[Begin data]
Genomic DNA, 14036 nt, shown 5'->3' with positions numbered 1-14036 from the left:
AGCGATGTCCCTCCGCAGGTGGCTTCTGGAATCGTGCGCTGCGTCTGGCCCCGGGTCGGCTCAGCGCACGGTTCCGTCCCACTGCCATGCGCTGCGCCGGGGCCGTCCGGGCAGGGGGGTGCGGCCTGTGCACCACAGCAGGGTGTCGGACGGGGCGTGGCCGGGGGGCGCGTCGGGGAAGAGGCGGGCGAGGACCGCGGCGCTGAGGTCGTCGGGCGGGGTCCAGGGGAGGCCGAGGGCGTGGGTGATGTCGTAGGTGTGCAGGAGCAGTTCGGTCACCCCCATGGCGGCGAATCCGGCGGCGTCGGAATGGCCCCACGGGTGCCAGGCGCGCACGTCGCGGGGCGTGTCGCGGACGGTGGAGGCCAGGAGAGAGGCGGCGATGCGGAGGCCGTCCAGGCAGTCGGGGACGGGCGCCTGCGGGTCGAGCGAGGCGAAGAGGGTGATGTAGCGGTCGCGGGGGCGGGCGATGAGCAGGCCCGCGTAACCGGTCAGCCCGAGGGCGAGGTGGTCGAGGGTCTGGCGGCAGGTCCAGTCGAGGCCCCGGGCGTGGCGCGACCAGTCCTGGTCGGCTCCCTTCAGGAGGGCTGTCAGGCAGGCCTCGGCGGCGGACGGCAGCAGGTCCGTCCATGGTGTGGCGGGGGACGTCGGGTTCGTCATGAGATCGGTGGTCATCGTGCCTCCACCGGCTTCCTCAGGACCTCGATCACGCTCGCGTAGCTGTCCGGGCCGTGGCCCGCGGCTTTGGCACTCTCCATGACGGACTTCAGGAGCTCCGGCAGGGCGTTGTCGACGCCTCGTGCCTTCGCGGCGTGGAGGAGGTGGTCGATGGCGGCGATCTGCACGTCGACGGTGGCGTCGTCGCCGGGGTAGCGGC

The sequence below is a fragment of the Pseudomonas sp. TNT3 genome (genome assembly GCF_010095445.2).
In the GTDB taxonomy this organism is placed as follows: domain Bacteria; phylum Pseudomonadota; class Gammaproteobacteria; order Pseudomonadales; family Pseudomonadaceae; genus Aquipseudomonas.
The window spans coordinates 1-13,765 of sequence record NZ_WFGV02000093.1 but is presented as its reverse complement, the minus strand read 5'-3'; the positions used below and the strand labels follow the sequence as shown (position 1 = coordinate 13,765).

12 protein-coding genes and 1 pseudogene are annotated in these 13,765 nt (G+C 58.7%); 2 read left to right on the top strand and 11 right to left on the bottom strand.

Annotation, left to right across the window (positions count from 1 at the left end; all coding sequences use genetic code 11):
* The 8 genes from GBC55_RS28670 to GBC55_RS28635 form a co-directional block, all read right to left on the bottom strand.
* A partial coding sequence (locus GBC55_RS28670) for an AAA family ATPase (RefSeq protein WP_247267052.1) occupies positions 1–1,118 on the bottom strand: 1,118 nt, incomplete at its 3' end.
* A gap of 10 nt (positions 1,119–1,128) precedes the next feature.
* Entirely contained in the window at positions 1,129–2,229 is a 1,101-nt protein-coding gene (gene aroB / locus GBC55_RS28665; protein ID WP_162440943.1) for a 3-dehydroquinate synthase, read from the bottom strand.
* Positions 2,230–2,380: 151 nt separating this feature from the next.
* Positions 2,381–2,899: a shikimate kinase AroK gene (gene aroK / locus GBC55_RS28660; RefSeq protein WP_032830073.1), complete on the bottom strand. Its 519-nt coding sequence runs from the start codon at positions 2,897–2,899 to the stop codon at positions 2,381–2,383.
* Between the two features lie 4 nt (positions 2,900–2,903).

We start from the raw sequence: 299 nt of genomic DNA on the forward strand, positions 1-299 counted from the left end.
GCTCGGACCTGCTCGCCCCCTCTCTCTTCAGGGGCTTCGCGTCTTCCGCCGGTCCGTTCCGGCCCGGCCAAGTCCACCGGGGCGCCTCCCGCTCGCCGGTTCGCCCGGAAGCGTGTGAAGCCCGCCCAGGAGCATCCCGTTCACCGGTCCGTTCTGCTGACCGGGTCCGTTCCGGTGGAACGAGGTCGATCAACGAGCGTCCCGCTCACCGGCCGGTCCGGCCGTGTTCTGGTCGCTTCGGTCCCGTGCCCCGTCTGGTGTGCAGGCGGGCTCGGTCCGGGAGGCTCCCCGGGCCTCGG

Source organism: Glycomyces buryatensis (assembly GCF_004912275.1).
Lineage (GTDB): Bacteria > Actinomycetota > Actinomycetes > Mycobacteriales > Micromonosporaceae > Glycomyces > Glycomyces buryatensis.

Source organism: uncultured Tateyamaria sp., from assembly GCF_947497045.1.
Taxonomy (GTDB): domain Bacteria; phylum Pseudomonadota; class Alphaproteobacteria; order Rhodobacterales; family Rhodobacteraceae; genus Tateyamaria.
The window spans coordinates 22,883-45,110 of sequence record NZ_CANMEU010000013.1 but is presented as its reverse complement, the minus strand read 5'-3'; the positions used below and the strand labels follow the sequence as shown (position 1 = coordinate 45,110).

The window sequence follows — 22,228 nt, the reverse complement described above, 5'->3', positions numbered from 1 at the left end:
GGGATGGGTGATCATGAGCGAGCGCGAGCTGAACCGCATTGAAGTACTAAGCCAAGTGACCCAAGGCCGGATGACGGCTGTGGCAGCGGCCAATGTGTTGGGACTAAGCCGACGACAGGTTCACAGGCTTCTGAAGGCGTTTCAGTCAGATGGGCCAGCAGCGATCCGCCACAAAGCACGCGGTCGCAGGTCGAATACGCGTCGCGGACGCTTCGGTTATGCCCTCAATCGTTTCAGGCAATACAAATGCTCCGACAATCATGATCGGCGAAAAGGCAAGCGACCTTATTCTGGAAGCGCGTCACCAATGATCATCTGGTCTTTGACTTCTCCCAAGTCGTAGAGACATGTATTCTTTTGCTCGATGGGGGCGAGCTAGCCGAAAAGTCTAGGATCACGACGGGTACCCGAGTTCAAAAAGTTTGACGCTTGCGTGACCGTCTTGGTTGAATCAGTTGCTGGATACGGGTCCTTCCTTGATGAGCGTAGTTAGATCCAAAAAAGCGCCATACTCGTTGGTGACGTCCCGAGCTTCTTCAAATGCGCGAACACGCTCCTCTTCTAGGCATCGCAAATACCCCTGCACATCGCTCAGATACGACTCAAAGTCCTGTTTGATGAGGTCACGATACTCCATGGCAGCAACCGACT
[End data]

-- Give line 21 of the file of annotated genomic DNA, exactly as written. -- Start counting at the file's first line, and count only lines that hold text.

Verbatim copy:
The window spans coordinates 22,883-45,110 of sequence record NZ_CANMEU010000013.1 but is presented as its reverse complement, the minus strand read 5'-3'; the positions used below and the strand labels follow the sequence as shown (position 1 = coordinate 45,110).